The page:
Virtual Event: Eddie R. Cole
The Campus Color Line:
College Presidents and the Struggle for Black Freedom
in conversation with KHALIL GIBRAN MUHAMMAD
October 16, 2020
12:00 PM ET
Join our online event (or pre-register) via the link in the event description.
Free - $5 contribution suggested at registration
Harvard Book Store's virtual event series welcomes EDDIE R. COLE—an associate professor of higher education and organizational change at UCLA—for a discussion of his book The Campus Color Line: College Presidents and the Struggle for Black Freedom. He will be joined in conversation by KHALIL GIBRAN MUHAMMAD, professor of History, Race and Public Policy at Harvard Kennedy School and the Suzanne Young Murray Professor at the Radcliffe Institute for Advanced Studies.
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While payment is not required, we are suggesting a $3 contribution to support this author series, our staff, and the future of Harvard Book Store—a locally owned, independently run Cambridge institution. In addition, by purchasing a copy of The Campus Color Line on harvard.com, you support indie bookselling and the writing community during this difficult time.
About The Campus Color Line
Some of America’s most pressing civil rights issues—desegregation, equal educational and employment opportunities, housing discrimination, and free speech—have been closely intertwined with higher education institutions. Although it is commonly known that college students and other activists, as well as politicians, actively participated in the fight for and against civil rights in the middle decades of the twentieth century, historical accounts have not adequately focused on the roles that the nation’s college presidents played in the debates concerning racism. Based on archival research conducted at a range of colleges and universities across the United States, The Campus Color Line sheds light on the important place of college presidents in the struggle for racial parity.
Focusing on the period between 1948 and 1968, Eddie Cole shows how college presidents, during a time of violence and unrest, strategically, yet often silently, initiated and shaped racial policies and practices inside and outside of the educational sphere. With courage and hope, as well as malice and cruelty, college presidents positioned themselves—sometimes precariously—amid conflicting interests and demands. Black college presidents challenged racist policies as their students demonstrated in the streets against segregation, while presidents of major universities lobbied for urban renewal programs that displaced Black communities near campus. Some presidents amended campus speech practices to accommodate white supremacist speakers, even as other academic leaders developed the nation’s first affirmative action programs in higher education.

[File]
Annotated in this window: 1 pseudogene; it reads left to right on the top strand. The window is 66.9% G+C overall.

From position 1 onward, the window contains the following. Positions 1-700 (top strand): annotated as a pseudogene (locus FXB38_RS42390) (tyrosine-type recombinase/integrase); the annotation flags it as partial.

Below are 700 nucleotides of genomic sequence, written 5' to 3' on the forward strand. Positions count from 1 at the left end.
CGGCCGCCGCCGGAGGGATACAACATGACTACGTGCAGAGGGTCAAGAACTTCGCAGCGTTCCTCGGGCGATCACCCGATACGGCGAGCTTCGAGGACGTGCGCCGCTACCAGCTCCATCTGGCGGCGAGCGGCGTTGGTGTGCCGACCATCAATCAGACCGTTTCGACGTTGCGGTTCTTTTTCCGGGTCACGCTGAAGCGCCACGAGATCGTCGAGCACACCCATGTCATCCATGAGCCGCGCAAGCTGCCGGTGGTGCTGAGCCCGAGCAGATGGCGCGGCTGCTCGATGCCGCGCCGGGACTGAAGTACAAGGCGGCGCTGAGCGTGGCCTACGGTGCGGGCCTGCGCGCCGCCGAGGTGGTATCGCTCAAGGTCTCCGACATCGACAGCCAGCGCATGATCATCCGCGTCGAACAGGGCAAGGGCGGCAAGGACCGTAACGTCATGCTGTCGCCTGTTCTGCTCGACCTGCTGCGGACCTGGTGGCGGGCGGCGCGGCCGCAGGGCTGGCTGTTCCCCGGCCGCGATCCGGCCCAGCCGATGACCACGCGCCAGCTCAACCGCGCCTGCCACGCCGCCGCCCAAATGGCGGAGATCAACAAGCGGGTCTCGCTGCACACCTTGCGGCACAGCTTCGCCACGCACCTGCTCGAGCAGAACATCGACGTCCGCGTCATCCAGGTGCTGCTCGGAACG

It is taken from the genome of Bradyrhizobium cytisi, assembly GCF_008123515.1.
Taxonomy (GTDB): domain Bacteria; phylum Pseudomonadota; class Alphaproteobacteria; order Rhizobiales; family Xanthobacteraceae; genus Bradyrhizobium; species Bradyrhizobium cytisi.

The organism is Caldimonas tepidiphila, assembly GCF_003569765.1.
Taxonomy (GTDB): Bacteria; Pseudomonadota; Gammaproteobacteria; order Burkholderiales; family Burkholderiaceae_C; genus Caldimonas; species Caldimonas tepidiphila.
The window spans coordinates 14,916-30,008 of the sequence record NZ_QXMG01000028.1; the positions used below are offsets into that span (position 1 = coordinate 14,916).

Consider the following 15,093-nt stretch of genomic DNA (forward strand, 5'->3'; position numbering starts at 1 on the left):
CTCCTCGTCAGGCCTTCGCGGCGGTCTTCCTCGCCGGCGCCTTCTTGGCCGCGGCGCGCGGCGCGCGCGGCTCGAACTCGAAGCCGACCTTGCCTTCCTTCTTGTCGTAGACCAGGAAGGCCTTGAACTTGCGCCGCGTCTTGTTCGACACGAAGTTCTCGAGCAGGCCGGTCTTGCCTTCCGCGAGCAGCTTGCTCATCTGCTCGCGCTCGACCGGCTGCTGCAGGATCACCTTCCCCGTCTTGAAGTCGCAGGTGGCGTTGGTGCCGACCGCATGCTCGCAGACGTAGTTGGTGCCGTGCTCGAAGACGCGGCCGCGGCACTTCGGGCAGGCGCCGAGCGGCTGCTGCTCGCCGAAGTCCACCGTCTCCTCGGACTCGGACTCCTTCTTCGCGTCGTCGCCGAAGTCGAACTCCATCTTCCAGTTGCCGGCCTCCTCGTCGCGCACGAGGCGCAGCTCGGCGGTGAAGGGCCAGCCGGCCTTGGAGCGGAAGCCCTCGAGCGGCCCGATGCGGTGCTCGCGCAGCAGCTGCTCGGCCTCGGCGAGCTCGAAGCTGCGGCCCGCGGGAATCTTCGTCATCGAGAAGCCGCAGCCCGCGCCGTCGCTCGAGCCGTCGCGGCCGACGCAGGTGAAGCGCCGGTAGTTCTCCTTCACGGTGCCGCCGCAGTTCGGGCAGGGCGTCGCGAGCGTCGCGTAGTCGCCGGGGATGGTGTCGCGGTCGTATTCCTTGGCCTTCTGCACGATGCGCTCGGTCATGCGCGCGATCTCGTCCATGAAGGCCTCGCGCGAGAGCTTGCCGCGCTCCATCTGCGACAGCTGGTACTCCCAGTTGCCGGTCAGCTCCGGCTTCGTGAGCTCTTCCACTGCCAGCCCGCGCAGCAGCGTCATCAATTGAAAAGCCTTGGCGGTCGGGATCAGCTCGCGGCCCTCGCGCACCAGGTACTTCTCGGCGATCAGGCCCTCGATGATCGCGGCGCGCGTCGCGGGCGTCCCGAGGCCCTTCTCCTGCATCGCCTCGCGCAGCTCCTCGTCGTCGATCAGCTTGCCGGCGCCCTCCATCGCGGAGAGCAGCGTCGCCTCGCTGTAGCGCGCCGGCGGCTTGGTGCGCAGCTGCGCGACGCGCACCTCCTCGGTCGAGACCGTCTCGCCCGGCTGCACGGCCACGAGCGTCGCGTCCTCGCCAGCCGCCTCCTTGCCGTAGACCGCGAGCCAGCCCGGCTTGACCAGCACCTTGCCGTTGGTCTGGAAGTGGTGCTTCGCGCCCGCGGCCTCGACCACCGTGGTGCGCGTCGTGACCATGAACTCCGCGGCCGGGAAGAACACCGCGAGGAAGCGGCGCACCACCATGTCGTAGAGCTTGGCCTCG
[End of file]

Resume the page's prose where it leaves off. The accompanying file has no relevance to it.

The Campus Color Line illuminates how the legacy of academic leaders’ actions continues to influence the unfinished struggle for Black freedom and racial equity in education and beyond.
Praise for The Campus Color Line
"The Campus Color Line is a stunning and ambitious origins story. Embedded with breathtaking narratives recovered from meticulous research, this book vividly connects the actions of past college presidents to the racial issues that we, as a society, struggle with today." —Ibram X. Kendi, National Book Award–winning and #1 New York Times–bestselling author
"Relying on a wealth of archival sources that provide detail and depth, The Campus Color Line will interest all those examining higher educational leadership, the Black freedom struggle, and the evolution of different college campuses amidst intense pressures. A welcome addition to the literature, it will be widely read." —Joy Williamson-Lott, author of Jim Crow Campus: Higher Education and the Struggle for a New Southern Social Order
"The Campus Color Line makes an original contribution to the history of the civil rights movement and to the history of higher education in the United States. Based on prodigious research, this important book establishes historical accounts that deserve to be reckoned with." —Nancy Weiss Malkiel, author of “Keep the Damned Women Out”: The Struggle for Coeducation
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